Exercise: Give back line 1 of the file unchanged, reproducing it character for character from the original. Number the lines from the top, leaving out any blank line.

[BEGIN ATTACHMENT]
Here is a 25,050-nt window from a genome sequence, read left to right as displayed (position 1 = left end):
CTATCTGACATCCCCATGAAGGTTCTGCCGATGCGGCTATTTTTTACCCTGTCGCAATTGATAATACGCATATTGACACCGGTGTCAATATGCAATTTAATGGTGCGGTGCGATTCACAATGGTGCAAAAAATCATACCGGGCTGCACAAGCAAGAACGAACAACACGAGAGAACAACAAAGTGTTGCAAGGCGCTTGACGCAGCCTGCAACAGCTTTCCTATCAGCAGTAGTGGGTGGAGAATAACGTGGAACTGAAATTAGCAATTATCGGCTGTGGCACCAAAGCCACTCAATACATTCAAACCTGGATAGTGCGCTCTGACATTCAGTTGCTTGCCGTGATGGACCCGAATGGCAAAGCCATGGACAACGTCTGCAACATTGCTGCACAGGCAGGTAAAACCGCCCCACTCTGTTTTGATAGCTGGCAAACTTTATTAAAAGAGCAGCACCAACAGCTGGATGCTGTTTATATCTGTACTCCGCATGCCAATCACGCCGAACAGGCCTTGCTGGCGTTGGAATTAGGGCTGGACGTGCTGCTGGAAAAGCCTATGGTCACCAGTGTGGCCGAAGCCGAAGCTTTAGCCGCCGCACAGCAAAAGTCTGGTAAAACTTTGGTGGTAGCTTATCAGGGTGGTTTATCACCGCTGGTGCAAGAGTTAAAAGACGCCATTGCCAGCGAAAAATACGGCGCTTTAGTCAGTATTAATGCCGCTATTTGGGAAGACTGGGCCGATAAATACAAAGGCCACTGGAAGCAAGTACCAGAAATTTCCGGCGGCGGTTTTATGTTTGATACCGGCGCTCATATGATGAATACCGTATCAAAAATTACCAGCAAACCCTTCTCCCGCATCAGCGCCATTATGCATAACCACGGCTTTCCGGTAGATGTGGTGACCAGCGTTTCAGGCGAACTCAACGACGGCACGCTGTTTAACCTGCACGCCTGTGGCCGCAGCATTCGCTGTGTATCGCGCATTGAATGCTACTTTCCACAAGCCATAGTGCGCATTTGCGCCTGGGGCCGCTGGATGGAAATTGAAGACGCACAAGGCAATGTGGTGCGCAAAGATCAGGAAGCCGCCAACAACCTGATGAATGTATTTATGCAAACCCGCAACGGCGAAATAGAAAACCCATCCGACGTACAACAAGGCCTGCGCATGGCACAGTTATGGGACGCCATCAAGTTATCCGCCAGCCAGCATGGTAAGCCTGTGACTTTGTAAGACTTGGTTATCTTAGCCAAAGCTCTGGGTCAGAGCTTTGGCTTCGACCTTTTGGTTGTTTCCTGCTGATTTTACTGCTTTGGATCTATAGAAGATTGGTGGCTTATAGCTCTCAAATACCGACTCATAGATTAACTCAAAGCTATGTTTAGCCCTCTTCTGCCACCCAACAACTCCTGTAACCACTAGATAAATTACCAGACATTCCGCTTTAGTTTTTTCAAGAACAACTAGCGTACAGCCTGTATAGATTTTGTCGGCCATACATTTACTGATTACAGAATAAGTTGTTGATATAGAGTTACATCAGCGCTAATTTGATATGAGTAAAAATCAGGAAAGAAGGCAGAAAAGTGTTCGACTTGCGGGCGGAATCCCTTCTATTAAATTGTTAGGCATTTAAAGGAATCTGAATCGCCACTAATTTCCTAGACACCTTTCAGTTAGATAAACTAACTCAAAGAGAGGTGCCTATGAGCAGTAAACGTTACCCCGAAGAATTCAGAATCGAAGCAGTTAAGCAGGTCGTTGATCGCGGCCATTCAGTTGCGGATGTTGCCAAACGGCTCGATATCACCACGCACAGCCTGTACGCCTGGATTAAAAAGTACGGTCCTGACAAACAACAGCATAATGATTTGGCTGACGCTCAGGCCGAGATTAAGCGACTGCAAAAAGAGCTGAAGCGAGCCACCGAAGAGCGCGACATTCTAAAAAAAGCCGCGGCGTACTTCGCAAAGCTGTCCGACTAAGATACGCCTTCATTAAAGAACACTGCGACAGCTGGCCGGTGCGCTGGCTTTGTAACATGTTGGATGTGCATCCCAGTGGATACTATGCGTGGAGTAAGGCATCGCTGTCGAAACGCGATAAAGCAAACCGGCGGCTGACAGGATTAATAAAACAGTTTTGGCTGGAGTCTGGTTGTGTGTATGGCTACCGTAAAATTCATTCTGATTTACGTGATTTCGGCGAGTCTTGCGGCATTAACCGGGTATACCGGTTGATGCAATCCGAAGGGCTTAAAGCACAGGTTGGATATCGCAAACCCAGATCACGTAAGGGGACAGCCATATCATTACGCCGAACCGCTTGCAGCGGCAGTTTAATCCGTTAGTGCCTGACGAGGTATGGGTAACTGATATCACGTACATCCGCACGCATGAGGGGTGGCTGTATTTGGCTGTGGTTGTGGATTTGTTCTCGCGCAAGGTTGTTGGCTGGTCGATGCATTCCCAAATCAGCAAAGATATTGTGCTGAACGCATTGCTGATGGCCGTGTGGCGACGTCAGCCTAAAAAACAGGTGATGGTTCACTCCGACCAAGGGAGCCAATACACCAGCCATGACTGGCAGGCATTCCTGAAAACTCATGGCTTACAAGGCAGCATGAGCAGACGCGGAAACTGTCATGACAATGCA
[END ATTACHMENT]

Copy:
Here is a 25,050-nt window from a genome sequence, read left to right as displayed (position 1 = left end):